Jasmine: By far, the big winner of today was the Yakult pit. The recycled version of the standard ball pit, Dylan was happy not just playing in there, but moving the bottles up to the mirrored surface for more play, and putting them into and taking them out of a nearby basket on a coil.
Andrew: Am amazed that it’s so simple to create a fun playing area for him. Am now exploring how we can create a similar area in our own home for him! Too bad Jas no longer drinks Yakult – which I recall used to be her staple when we first married – oh, how our diets have changed. 🙂
Jasmine: Oh, but we did something clever, which was to tell my mum about it, and the doting grandmother immediately responded that she already had 10 Vitagen bottles and would start building up her collection. Haha, granny love!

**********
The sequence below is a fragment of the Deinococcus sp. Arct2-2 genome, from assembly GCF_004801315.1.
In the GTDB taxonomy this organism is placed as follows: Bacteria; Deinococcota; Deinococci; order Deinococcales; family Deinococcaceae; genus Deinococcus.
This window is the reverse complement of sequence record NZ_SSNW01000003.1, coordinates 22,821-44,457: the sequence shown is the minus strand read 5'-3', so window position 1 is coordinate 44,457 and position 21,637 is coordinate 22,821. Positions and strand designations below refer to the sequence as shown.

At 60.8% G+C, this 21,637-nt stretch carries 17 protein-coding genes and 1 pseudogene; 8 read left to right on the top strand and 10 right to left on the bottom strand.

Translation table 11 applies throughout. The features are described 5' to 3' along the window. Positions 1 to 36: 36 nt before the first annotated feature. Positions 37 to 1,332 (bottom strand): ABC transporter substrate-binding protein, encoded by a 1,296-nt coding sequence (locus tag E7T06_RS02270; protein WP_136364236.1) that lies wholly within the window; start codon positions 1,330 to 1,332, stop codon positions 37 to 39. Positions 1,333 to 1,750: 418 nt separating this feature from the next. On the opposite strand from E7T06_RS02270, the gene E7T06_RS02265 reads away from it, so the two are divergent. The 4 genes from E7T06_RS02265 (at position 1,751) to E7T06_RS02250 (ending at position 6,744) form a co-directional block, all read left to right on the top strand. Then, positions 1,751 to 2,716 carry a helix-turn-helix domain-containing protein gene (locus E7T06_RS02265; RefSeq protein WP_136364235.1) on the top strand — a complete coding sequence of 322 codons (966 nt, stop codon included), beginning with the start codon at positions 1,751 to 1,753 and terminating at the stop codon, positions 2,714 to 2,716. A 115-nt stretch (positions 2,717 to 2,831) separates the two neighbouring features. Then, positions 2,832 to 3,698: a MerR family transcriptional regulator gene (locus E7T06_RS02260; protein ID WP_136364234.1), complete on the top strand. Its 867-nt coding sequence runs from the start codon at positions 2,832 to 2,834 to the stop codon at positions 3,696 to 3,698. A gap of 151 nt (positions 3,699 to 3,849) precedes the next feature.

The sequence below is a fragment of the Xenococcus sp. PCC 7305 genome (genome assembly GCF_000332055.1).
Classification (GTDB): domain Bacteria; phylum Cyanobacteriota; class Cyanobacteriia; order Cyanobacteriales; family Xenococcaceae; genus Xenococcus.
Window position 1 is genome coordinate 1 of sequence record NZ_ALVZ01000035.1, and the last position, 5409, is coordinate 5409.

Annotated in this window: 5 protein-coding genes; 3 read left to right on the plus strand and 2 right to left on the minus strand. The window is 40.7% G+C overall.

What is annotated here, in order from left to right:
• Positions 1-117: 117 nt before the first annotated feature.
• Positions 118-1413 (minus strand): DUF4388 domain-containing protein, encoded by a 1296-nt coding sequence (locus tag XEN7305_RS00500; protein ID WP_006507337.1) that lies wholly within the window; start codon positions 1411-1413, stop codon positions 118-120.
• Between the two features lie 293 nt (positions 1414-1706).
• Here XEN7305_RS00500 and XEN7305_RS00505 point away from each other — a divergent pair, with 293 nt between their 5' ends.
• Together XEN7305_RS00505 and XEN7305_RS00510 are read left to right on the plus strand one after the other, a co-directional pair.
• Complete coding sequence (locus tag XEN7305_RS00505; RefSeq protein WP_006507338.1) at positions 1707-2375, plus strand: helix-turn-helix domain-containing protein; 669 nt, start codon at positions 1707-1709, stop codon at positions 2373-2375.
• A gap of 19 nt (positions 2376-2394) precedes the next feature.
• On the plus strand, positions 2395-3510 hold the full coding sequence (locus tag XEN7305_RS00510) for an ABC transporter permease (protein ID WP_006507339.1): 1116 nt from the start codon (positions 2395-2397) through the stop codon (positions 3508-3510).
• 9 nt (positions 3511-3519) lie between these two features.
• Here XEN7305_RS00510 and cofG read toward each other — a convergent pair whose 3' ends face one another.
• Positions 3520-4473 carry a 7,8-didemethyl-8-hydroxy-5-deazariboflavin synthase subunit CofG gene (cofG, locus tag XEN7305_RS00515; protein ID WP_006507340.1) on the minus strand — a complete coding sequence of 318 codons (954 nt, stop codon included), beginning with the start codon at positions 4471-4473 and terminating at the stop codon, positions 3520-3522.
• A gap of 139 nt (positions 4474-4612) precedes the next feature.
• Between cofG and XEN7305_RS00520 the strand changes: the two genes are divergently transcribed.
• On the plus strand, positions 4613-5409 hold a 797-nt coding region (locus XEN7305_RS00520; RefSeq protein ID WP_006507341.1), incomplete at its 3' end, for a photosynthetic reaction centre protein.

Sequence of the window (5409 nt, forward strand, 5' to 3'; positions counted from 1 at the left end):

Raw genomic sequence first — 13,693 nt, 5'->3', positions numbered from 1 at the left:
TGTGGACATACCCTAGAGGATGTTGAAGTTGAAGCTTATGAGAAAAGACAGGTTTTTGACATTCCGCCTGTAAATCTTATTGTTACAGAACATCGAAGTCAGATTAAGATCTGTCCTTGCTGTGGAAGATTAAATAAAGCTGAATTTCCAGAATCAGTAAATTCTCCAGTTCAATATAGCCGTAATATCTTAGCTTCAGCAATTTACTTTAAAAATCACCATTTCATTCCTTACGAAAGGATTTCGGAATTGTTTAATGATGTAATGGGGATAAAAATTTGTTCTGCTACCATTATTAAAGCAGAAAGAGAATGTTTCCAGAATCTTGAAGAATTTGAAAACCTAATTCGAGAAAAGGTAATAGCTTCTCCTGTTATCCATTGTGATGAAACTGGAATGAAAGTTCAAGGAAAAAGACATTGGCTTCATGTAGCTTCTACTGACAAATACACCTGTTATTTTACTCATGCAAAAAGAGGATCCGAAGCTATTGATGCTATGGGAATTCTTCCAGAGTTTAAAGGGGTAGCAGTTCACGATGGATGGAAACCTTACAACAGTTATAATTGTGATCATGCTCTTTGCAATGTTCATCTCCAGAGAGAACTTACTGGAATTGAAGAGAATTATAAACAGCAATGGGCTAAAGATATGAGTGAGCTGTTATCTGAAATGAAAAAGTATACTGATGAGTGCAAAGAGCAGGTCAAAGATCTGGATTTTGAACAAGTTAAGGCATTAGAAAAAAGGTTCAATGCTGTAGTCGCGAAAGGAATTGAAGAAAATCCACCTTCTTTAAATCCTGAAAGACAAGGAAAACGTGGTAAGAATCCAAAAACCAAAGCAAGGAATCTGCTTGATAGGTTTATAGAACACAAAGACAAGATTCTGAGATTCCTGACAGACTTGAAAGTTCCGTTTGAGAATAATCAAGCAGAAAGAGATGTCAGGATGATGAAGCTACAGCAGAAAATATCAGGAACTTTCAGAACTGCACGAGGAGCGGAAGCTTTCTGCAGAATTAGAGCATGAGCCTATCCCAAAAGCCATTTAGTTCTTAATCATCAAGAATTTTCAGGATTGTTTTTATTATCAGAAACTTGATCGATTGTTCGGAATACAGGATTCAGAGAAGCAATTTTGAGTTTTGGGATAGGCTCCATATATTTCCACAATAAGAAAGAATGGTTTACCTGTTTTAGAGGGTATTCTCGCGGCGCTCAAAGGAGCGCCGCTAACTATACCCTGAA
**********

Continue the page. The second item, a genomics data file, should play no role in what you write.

In addition, mirrors are used strategically in Reggio Emilia to enhance inquiry and construction of self-image. Mirrors are placed under the work surface or in front of it, so the child can see what is under the materials or see himself at work, lending another perspective to the task at hand.
Jasmine: Also love how odd objects (CDs, keys, twigs) are suspended overhead for another dimension for exploration.
Other random pics of fun:
Jasmine: In conclusion, this was what we liked about Blue House:
- Creative use of natural and recycled materials, allowing for open-ended imaginative play
- Strategic use of mirrors to enhance inquiry
- Combination of hard and soft play surfaces (unlike other playgyms where everything is cushioned and padded)
- Lots of natural light and space
- Stylishly color-coordinated, proving that childrens’ spaces can be beautiful and stimulating, while the soothing gender-neutral tones allow children to focus on their explorations (unlike the garish primary colours that dominate playgyms)
- Diaper change station and toilets within the Atelier itself
- 5 min walk from Pasarbella (not exactly related but thought foodies might like to know)
- That amazing light table